Your first clue that Redheaded Stranger is no ordinary taco is perched on a corner bar stool. He’s a giant stuffed giraffe with braided pigtails and a T-shirt that reads “NO FUCKIN’ CHIPS,” and his name is Willie, in honor of Mr. Nelson, of course.
Your second clue is that for years the not-so-secret order here was the Crunchwrap. “My mom’s favorite restaurant is Taco Bell, so I grew up eating a lot of (Crunchwrap Supremes),” says chef Bryan Lee Weaver. The restaurant initially kept it off the official menu out of quiet fear of litigation.
“We held it as a special and it sold like crazy, so we kept doing it.” Unlike the fast food iteration, the Redheaded Stranger versions include toppings like homemade green chili pork and whipped feta cheese.
When Bryan Lee Weaver and Michael Shemtov opened the restaurant in 2019, they made the decision to make all their own flour tortillas, which meant there would be no corn-based leftovers to make tortillas. . Thus, “NO FUCKIN’ CHIPS” shirts are worn by both employees and mascots.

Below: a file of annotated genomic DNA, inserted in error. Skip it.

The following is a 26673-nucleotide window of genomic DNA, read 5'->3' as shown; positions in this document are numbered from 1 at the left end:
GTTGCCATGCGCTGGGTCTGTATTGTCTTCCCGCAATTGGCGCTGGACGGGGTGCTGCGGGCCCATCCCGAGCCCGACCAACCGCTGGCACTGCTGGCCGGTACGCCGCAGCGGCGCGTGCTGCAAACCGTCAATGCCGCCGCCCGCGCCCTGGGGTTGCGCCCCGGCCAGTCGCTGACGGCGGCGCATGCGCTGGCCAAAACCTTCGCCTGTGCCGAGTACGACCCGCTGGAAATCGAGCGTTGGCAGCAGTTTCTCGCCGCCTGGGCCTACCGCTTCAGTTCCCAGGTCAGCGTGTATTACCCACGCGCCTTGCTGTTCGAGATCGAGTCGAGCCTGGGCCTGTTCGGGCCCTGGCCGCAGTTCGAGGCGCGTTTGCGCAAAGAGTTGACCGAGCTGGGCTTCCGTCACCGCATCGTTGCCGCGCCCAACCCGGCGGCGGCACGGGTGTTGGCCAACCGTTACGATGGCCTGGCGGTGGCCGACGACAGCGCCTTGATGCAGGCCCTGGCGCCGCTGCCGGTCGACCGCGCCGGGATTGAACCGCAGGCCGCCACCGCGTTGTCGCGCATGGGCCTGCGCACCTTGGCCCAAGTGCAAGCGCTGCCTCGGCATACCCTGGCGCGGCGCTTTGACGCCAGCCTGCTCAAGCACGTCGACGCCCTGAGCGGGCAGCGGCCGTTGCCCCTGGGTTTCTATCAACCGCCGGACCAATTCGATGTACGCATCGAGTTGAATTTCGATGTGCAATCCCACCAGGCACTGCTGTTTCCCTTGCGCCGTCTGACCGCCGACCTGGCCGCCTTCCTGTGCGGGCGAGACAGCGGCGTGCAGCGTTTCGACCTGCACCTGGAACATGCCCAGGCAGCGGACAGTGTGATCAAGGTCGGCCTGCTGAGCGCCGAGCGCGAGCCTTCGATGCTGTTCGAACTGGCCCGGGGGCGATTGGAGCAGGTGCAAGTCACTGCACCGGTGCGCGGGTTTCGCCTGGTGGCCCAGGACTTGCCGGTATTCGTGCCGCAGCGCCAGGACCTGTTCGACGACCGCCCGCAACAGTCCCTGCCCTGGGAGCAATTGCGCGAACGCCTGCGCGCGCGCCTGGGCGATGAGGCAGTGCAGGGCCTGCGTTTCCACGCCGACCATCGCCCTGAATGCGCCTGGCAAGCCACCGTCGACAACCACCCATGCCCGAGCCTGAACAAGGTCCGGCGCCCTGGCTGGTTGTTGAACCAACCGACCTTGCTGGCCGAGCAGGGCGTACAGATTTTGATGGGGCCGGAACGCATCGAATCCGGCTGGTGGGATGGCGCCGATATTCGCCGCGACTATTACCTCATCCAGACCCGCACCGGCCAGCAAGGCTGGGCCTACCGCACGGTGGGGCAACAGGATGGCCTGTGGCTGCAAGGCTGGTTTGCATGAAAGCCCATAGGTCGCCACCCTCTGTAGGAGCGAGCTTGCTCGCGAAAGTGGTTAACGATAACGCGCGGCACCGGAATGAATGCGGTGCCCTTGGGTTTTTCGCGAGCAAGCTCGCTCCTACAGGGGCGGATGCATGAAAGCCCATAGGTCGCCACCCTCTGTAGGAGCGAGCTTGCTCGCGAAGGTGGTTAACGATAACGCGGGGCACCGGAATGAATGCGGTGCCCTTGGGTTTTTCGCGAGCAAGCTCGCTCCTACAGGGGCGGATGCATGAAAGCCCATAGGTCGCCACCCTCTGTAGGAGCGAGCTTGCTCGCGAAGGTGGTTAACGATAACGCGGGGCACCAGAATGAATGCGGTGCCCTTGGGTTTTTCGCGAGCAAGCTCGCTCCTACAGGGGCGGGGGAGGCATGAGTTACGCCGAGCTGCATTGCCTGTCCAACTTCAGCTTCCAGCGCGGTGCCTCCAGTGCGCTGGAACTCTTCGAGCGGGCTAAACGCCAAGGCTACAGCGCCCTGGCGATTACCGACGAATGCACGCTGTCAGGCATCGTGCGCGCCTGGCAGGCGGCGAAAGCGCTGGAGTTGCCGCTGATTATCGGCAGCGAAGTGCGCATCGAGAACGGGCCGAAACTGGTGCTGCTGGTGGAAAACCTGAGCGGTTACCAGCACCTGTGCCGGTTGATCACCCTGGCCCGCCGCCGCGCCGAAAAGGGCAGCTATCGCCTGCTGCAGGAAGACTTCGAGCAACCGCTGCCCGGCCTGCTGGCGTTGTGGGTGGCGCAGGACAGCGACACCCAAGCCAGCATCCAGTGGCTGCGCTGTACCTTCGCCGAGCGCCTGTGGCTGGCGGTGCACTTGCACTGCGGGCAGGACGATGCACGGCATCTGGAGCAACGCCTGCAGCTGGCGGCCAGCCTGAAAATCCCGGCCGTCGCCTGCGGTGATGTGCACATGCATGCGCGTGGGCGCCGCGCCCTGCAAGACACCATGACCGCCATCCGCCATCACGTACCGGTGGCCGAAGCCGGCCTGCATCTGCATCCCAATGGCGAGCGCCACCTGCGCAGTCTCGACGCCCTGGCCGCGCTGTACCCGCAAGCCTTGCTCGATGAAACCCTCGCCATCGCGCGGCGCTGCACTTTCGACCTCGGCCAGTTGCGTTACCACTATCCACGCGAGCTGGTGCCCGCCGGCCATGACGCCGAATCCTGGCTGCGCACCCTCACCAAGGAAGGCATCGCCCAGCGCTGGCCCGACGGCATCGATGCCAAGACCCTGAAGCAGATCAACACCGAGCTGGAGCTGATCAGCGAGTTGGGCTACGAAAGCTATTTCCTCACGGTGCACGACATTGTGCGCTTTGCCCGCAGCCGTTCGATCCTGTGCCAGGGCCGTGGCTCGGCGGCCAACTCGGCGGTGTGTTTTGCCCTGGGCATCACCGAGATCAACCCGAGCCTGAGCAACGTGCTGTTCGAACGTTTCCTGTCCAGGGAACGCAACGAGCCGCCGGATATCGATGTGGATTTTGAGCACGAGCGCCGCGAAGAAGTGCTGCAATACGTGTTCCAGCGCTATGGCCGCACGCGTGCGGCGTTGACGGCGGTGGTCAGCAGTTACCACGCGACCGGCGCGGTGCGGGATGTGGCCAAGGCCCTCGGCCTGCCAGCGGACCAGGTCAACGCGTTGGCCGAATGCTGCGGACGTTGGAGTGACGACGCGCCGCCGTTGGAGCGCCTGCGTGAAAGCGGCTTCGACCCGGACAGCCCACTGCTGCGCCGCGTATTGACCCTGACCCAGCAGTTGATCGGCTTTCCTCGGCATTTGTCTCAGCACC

Weaver, originally from Texas, is fussy about some of the foods he grew up on, but he’s not all about authenticity. Since this is a fries-free zone, he swaps tortillas for tater tots in his nachos — the perfect sheet for queso, pickled onions, chili peppers, and a spicy, tangy mountain of other toppings.
Despite the irreverent and wandering vibes, Redheaded Strangers whips up some sneakily serious food, much of it hard to find elsewhere in Nashville. For example, Weaver is particularly proud of the traditional chili roasts he tosses in the restaurant parking lot.
Hatch chiles are an integral part of New Mexican cuisine rarely seen far from home. Every year, residents from Albuquerque to Santa Fe celebrate this highly seasonal delicacy by roasting over 150 million pounds of hatching peppers in steel drums.
While Hatching Chilies are only available a few months out of the year, other top tier ingredients are constantly on the menu. For example, these warm flour tortillas are often filled with local beef brisket that has been smoked for 12-13 hours.
“It’s a long day,” Weaver says of his commitment to smoking meat out back, even in Nashville’s blisteringly hot summer. “We get all our beef from Bear Creek Farm, about 45 minutes away. It’s really good, but they only have a limited number of breasts, so when we came out, we came out. You heard the man.